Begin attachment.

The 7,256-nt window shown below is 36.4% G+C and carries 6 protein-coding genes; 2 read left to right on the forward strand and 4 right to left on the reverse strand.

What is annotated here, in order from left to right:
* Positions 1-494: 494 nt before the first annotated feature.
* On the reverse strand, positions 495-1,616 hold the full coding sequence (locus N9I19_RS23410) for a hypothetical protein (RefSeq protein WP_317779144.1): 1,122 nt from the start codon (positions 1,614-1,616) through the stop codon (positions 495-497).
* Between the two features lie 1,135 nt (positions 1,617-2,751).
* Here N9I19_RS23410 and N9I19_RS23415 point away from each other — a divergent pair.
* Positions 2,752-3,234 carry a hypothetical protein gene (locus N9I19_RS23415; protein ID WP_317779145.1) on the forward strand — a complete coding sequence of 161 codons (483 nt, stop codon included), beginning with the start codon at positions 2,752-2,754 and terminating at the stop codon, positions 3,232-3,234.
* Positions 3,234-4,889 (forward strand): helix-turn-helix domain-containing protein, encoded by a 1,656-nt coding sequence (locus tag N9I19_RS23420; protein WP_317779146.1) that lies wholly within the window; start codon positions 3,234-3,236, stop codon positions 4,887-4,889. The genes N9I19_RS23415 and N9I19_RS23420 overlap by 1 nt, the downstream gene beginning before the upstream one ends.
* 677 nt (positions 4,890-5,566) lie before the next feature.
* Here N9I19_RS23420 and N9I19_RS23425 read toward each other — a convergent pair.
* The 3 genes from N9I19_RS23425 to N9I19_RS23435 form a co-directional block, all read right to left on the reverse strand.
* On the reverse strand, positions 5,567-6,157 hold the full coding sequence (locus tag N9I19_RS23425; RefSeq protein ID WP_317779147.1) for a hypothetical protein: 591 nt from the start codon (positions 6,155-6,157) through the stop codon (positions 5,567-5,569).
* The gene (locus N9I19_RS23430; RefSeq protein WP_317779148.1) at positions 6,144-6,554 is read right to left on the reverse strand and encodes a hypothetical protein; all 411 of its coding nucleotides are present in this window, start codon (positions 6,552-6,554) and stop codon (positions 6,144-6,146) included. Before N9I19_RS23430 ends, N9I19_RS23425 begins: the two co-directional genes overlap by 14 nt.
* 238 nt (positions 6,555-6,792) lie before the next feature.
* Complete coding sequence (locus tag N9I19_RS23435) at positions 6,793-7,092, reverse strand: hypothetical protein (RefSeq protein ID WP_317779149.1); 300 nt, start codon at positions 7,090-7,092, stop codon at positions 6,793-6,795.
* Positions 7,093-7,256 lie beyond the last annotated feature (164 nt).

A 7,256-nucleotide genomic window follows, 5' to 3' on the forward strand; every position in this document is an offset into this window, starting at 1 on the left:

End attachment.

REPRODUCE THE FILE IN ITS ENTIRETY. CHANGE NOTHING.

The 7,256-nt window shown below is 36.4% G+C and carries 6 protein-coding genes; 2 read left to right on the forward strand and 4 right to left on the reverse strand.

What is annotated here, in order from left to right:
* Positions 1-494: 494 nt before the first annotated feature.
* On the reverse strand, positions 495-1,616 hold the full coding sequence (locus N9I19_RS23410) for a hypothetical protein (RefSeq protein WP_317779144.1): 1,122 nt from the start codon (positions 1,614-1,616) through the stop codon (positions 495-497).
* Between the two features lie 1,135 nt (positions 1,617-2,751).
* Here N9I19_RS23410 and N9I19_RS23415 point away from each other — a divergent pair.
* Positions 2,752-3,234 carry a hypothetical protein gene (locus N9I19_RS23415; protein ID WP_317779145.1) on the forward strand — a complete coding sequence of 161 codons (483 nt, stop codon included), beginning with the start codon at positions 2,752-2,754 and terminating at the stop codon, positions 3,232-3,234.
* Positions 3,234-4,889 (forward strand): helix-turn-helix domain-containing protein, encoded by a 1,656-nt coding sequence (locus tag N9I19_RS23420; protein WP_317779146.1) that lies wholly within the window; start codon positions 3,234-3,236, stop codon positions 4,887-4,889. The genes N9I19_RS23415 and N9I19_RS23420 overlap by 1 nt, the downstream gene beginning before the upstream one ends.
* 677 nt (positions 4,890-5,566) lie before the next feature.
* Here N9I19_RS23420 and N9I19_RS23425 read toward each other — a convergent pair.
* The 3 genes from N9I19_RS23425 to N9I19_RS23435 form a co-directional block, all read right to left on the reverse strand.
* On the reverse strand, positions 5,567-6,157 hold the full coding sequence (locus tag N9I19_RS23425; RefSeq protein ID WP_317779147.1) for a hypothetical protein: 591 nt from the start codon (positions 6,155-6,157) through the stop codon (positions 5,567-5,569).
* The gene (locus N9I19_RS23430; RefSeq protein WP_317779148.1) at positions 6,144-6,554 is read right to left on the reverse strand and encodes a hypothetical protein; all 411 of its coding nucleotides are present in this window, start codon (positions 6,552-6,554) and stop codon (positions 6,144-6,146) included. Before N9I19_RS23430 ends, N9I19_RS23425 begins: the two co-directional genes overlap by 14 nt.
* 238 nt (positions 6,555-6,792) lie before the next feature.
* Complete coding sequence (locus tag N9I19_RS23435) at positions 6,793-7,092, reverse strand: hypothetical protein (RefSeq protein ID WP_317779149.1); 300 nt, start codon at positions 7,090-7,092, stop codon at positions 6,793-6,795.
* Positions 7,093-7,256 lie beyond the last annotated feature (164 nt).

A 7,256-nucleotide genomic window follows, 5' to 3' on the forward strand; every position in this document is an offset into this window, starting at 1 on the left: